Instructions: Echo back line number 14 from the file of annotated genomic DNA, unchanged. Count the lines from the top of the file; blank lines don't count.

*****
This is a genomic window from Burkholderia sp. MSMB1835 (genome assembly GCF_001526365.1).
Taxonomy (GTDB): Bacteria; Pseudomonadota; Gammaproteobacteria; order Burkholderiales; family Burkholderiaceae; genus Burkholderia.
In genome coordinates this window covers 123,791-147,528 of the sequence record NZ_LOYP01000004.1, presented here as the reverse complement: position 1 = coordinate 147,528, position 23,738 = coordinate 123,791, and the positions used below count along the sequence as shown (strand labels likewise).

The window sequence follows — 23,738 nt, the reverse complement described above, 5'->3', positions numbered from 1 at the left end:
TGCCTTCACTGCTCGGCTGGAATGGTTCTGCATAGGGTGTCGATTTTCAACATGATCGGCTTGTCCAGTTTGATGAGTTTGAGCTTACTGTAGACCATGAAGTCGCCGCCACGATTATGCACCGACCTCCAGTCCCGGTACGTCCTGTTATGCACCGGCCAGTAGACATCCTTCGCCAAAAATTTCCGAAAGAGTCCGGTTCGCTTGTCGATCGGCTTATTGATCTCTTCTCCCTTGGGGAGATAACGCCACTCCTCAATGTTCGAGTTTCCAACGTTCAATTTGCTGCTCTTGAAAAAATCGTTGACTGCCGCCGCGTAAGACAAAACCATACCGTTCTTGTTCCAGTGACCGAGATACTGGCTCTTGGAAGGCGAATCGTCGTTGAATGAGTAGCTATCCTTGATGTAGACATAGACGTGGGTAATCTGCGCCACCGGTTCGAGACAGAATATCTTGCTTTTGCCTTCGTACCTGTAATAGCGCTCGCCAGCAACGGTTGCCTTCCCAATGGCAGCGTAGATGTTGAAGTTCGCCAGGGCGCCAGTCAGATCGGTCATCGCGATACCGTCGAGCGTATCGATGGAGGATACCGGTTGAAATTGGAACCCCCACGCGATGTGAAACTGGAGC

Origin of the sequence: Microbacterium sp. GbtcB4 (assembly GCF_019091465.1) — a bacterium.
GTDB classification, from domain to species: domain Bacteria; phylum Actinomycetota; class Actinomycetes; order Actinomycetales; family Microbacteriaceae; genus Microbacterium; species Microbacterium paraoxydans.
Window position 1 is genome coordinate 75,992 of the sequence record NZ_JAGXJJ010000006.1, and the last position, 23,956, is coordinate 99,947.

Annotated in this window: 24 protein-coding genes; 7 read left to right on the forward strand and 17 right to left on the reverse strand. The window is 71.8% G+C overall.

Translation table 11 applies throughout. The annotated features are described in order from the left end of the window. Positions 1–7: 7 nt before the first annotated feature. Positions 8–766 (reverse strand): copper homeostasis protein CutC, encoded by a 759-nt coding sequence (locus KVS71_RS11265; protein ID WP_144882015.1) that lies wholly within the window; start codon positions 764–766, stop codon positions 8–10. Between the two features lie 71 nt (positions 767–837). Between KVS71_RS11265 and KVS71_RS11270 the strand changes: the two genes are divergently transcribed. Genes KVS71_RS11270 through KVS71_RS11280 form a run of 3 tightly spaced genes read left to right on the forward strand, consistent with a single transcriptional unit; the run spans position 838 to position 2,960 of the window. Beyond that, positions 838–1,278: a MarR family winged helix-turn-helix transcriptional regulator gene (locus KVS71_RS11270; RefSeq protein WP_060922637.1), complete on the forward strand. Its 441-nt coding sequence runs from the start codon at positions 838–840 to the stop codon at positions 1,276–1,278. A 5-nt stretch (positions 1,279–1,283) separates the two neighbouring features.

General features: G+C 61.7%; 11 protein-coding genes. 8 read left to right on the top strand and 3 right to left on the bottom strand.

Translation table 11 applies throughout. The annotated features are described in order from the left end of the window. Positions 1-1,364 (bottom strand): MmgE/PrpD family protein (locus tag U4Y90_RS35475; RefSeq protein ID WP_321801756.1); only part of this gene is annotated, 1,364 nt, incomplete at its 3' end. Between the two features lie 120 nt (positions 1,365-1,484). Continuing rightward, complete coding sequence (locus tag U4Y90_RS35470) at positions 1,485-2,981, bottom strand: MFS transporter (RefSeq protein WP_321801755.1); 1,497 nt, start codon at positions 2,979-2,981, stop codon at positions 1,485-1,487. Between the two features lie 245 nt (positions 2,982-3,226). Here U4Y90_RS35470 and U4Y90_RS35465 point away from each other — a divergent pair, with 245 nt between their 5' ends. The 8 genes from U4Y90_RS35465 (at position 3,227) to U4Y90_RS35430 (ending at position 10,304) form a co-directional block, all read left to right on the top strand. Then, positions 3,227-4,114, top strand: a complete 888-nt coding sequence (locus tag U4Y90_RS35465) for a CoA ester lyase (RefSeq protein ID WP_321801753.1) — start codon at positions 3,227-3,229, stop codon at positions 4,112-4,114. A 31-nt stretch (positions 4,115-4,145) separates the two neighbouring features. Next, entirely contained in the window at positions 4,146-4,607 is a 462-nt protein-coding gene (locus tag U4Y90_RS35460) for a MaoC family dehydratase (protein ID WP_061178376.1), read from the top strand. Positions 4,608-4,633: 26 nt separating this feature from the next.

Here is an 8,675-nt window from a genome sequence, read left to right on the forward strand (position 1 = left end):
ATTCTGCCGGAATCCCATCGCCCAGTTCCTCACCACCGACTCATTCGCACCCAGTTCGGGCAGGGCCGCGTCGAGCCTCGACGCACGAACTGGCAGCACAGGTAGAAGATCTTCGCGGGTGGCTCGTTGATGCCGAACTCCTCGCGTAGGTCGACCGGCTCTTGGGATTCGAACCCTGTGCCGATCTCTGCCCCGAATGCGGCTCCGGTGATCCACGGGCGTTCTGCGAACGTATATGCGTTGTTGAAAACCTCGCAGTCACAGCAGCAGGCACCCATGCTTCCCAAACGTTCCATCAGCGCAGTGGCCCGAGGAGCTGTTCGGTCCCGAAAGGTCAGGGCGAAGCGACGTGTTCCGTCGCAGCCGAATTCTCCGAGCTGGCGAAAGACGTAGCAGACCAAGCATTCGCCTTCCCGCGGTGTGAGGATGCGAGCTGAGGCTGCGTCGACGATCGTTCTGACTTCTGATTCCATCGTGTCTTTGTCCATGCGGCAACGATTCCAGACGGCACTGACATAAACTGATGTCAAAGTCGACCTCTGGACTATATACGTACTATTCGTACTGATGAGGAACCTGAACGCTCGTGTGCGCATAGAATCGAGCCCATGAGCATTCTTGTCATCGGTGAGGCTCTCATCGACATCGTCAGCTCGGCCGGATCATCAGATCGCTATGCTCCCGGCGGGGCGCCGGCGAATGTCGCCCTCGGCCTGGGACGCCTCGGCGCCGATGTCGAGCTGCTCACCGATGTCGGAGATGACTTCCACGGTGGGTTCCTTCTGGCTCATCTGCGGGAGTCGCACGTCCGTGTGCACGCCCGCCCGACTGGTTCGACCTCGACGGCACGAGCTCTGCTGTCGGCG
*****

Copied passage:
ATTCTGCCGGAATCCCATCGCCCAGTTCCTCACCACCGACTCATTCGCACCCAGTTCGGGCAGGGCCGCGTCGAGCCTCGACGCACGAACTGGCAGCACAGGTAGAAGATCTTCGCGGGTGGCTCGTTGATGCCGAACTCCTCGCGTAGGTCGACCGGCTCTTGGGATTCGAACCCTGTGCCGATCTCTGCCCCGAATGCGGCTCCGGTGATCCACGGGCGTTCTGCGAACGTATATGCGTTGTTGAAAACCTCGCAGTCACAGCAGCAGGCACCCATGCTTCCCAAACGTTCCATCAGCGCAGTGGCCCGAGGAGCTGTTCGGTCCCGAAAGGTCAGGGCGAAGCGACGTGTTCCGTCGCAGCCGAATTCTCCGAGCTGGCGAAAGACGTAGCAGACCAAGCATTCGCCTTCCCGCGGTGTGAGGATGCGAGCTGAGGCTGCGTCGACGATCGTTCTGACTTCTGATTCCATCGTGTCTTTGTCCATGCGGCAACGATTCCAGACGGCACTGACATAAACTGATGTCAAAGTCGACCTCTGGACTATATACGTACTATTCGTACTGATGAGGAACCTGAACGCTCGTGTGCGCATAGAATCGAGCCCATGAGCATTCTTGTCATCGGTGAGGCTCTCATCGACATCGTCAGCTCGGCCGGATCATCAGATCGCTATGCTCCCGGCGGGGCGCCGGCGAATGTCGCCCTCGGCCTGGGACGCCTCGGCGCCGATGTCGAGCTGCTCACCGATGTCGGAGATGACTTCCACGGTGGGTTCCTTCTGGCTCATCTGCGGGAGTCGCACGTCCGTGTGCACGCCCGCCCGACTGGTTCGACCTCGACGGCACGAGCTCTGCTGTCGGCG